Susanne Luther’s Discourse-Analytical Approach to Speech-Ethics in Matthew, James, and 1 Peter: A Reading Guide to an Impressive New Book

In today’s post I will look at a recent work by Dr. Susanne Luther (Eng) of the University of Mainz. I  have decided to provide a “reading guide” to her 2015 book Sprachethik im Neuen Testament (Google Books) simply because I think it is an impressive book that will be of interest not only to New Testament scholars specializing in speech-ethics, but also to three other groups of people, namely a) scholars with a special interest in cutting-edge methodological reflection in the field [see esp. my discussion of her Introduction], b) exegetes of all stripes whose research is focused on Matthew, James, or 1 Peter [see especially my discussion of chapter 8], and c) PhD students (and other scholars) who are looking for a well-developed, imitable methodological approach [see especially my discussion of chapters 2-7 and of her introduction]. In other words, my purpose is not to offer a full review but merely to direct my readers to particular topics and pages that might be of special relevance to their research.

Preface: Two points may be noted here: 1) The book is based on Luther’s PhD dissertation at the University of Erlangen-Nürnberg, which was supervised by Prof. Oda Wischmeyer (Eng). 2) Since 2009 Luther has held the position of Wissenschaftliche Mitarbeiterin for the chair of Prof. Ruben Zimmermann (Eng) in Mainz.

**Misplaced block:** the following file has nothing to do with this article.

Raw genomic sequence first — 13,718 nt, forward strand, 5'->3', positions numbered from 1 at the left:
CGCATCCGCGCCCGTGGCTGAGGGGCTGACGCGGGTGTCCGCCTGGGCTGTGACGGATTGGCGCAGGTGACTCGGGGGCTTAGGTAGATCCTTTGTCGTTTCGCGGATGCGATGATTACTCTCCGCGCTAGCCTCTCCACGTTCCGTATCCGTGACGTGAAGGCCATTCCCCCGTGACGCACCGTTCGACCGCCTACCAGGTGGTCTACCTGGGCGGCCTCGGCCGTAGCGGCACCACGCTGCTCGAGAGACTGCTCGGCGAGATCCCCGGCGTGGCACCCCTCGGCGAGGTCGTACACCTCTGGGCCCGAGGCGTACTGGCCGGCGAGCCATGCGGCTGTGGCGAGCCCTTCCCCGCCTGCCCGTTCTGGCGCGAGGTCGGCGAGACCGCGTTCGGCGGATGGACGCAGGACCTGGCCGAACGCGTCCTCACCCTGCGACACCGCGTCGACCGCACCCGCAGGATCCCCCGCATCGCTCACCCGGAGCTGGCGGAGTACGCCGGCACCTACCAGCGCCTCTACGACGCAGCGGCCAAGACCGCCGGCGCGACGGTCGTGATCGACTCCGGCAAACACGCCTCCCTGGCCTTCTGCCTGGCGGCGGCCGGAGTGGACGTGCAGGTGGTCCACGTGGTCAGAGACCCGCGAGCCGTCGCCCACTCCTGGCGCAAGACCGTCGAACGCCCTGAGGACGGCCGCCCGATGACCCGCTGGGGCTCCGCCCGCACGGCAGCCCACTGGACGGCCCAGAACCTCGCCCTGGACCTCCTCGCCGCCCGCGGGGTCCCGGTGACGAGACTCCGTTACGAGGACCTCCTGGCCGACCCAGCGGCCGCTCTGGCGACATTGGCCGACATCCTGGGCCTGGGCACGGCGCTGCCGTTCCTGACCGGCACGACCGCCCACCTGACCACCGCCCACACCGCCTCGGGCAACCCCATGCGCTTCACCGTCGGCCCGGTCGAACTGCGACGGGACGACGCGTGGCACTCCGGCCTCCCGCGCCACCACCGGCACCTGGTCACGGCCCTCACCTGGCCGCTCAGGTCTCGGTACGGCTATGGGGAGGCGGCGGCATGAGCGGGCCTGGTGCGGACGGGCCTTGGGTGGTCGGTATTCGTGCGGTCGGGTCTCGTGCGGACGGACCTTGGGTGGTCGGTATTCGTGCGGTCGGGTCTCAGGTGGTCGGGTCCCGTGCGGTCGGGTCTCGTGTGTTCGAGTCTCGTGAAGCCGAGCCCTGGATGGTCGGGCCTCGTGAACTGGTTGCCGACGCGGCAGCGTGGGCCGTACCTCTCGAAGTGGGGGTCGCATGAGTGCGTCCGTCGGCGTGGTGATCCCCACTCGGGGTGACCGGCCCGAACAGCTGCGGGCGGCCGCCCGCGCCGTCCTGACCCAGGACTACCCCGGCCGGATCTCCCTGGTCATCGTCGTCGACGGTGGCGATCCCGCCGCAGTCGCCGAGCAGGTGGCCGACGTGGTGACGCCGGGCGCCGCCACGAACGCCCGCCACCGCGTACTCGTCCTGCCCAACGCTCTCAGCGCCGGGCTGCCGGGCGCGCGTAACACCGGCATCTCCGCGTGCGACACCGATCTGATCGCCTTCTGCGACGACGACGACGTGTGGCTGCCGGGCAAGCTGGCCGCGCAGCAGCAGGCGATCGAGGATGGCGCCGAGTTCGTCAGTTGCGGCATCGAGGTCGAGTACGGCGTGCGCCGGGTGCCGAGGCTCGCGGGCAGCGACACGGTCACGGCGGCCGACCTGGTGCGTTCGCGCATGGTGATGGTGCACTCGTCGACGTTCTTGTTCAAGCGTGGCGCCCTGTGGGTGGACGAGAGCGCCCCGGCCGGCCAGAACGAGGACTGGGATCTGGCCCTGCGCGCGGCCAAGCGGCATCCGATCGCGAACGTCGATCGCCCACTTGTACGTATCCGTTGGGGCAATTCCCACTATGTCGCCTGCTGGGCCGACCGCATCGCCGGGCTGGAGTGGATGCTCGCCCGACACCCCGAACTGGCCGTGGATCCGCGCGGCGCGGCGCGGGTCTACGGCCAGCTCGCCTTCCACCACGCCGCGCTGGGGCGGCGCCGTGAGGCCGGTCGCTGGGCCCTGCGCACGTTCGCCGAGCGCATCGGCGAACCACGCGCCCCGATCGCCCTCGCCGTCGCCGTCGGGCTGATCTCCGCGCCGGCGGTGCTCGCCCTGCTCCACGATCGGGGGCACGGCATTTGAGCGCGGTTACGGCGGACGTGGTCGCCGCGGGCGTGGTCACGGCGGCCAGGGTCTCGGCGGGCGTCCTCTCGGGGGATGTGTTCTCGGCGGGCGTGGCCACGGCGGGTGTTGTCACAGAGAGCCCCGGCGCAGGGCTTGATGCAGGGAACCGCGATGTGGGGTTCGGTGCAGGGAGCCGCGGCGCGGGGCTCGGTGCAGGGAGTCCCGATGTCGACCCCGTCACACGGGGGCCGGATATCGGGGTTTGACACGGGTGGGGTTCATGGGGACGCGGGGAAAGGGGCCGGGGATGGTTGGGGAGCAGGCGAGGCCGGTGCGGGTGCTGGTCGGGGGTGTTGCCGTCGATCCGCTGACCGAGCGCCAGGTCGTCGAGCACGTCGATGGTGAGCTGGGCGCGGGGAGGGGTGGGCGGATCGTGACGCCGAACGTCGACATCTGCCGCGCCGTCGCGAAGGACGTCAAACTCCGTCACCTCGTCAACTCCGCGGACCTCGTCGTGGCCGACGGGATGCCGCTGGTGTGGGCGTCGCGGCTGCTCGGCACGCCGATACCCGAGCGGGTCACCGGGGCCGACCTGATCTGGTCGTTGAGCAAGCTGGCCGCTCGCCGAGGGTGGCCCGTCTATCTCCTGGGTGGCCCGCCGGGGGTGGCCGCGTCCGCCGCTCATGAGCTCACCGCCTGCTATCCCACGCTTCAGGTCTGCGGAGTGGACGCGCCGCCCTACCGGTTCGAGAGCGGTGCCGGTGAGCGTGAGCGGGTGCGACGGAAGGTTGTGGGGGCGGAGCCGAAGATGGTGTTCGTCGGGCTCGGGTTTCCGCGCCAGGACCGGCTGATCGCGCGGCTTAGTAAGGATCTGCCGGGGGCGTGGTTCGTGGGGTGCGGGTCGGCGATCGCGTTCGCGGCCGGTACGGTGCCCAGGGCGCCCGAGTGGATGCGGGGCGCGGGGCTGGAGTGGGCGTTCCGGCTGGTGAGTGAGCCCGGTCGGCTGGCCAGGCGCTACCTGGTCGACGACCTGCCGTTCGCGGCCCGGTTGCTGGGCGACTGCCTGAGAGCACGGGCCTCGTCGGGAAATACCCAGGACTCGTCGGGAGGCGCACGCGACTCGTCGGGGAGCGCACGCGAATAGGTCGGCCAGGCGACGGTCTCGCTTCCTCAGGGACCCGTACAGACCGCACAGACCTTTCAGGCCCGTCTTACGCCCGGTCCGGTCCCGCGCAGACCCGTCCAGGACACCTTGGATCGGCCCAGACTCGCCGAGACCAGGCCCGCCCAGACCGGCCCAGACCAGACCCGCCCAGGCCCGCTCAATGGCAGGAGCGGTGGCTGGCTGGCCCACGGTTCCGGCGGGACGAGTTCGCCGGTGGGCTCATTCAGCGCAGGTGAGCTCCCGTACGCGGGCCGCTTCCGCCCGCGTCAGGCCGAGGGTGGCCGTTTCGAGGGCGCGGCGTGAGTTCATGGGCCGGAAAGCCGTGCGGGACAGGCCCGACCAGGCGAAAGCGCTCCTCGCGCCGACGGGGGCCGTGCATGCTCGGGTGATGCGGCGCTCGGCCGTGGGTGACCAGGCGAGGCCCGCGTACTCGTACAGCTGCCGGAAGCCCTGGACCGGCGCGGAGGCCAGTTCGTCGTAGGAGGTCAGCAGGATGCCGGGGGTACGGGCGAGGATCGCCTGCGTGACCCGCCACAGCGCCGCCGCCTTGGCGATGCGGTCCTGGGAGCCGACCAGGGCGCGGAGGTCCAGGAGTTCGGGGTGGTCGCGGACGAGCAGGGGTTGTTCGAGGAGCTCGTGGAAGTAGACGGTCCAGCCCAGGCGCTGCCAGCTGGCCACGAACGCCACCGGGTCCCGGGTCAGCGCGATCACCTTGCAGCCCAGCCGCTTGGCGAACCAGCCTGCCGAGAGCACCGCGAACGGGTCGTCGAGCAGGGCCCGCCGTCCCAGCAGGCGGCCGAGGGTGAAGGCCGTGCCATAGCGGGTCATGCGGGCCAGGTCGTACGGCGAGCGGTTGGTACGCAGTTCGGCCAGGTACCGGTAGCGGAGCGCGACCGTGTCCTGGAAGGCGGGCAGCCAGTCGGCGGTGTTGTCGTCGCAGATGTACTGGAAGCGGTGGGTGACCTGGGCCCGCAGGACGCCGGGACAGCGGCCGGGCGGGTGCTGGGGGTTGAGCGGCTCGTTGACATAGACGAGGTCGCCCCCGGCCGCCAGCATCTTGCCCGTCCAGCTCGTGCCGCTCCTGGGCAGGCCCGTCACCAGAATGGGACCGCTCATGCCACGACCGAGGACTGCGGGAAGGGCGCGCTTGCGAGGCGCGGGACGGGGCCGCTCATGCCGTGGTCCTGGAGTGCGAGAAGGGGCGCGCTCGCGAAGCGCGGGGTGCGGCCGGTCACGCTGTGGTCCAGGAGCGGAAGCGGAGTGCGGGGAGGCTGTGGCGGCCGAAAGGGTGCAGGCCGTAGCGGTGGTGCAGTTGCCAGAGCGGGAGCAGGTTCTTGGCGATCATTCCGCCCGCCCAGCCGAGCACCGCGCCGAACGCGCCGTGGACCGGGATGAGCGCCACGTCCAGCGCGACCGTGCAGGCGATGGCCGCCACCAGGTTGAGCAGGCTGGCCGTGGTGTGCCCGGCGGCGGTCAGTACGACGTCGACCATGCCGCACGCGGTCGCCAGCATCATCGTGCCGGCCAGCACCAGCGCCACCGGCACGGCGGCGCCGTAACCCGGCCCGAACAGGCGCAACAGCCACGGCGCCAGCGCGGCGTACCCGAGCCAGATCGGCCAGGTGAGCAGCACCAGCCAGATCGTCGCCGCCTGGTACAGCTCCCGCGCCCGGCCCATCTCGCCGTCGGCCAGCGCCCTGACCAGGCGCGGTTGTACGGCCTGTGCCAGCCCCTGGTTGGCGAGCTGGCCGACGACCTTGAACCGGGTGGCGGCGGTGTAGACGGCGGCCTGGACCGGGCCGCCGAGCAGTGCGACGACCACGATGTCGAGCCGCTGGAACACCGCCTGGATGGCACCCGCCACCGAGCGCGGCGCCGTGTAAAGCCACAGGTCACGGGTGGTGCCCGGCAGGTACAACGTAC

1. Introduction: This 66 page introduction will be especially relevant to scholars interested in reflecting upon methodological developments in New Testament Studies. After (1) defining her topic and key terms and (2) providing a brief account of the status quaestionis, Luther (3) presents a valuable 23 page discussion of her chosen methodology, i.e. discourse analysis (23-47), as well as (4) further discussion of the importance of context for discourse analysis. In my judgment, section 3 is especially valuable. The strength of her discussion lies not simply in the fact that she provides a helpful discussion of Michel Foucault’s discourse theory and its appropriation and development in application oriented discourse theories (esp. in Achim Landwehr’s historical discourse analysis and Siegfried Jäger’s critical discourse analysis) but even more in the fact that she ably and concisely articulates her own view of the “heuristic added value the discourse-analytical method” (pp. 40-43) and, most importantly, sketches out in a very precise way how she will implement her “combination of methods of historical as well as critical discourse analysis, linguistic and literary text-analysis, and historical-critical exegesis” (43-47). In other words, unlike many studies, her theoretical reflections build to a very coherent and imitable approach that I think could be of value to other scholars who are seeking to find a methodological framework that could help them to approach and structure their research, especially if they, like Luther, wish to pursue a given topic that is developed in various New Testament books.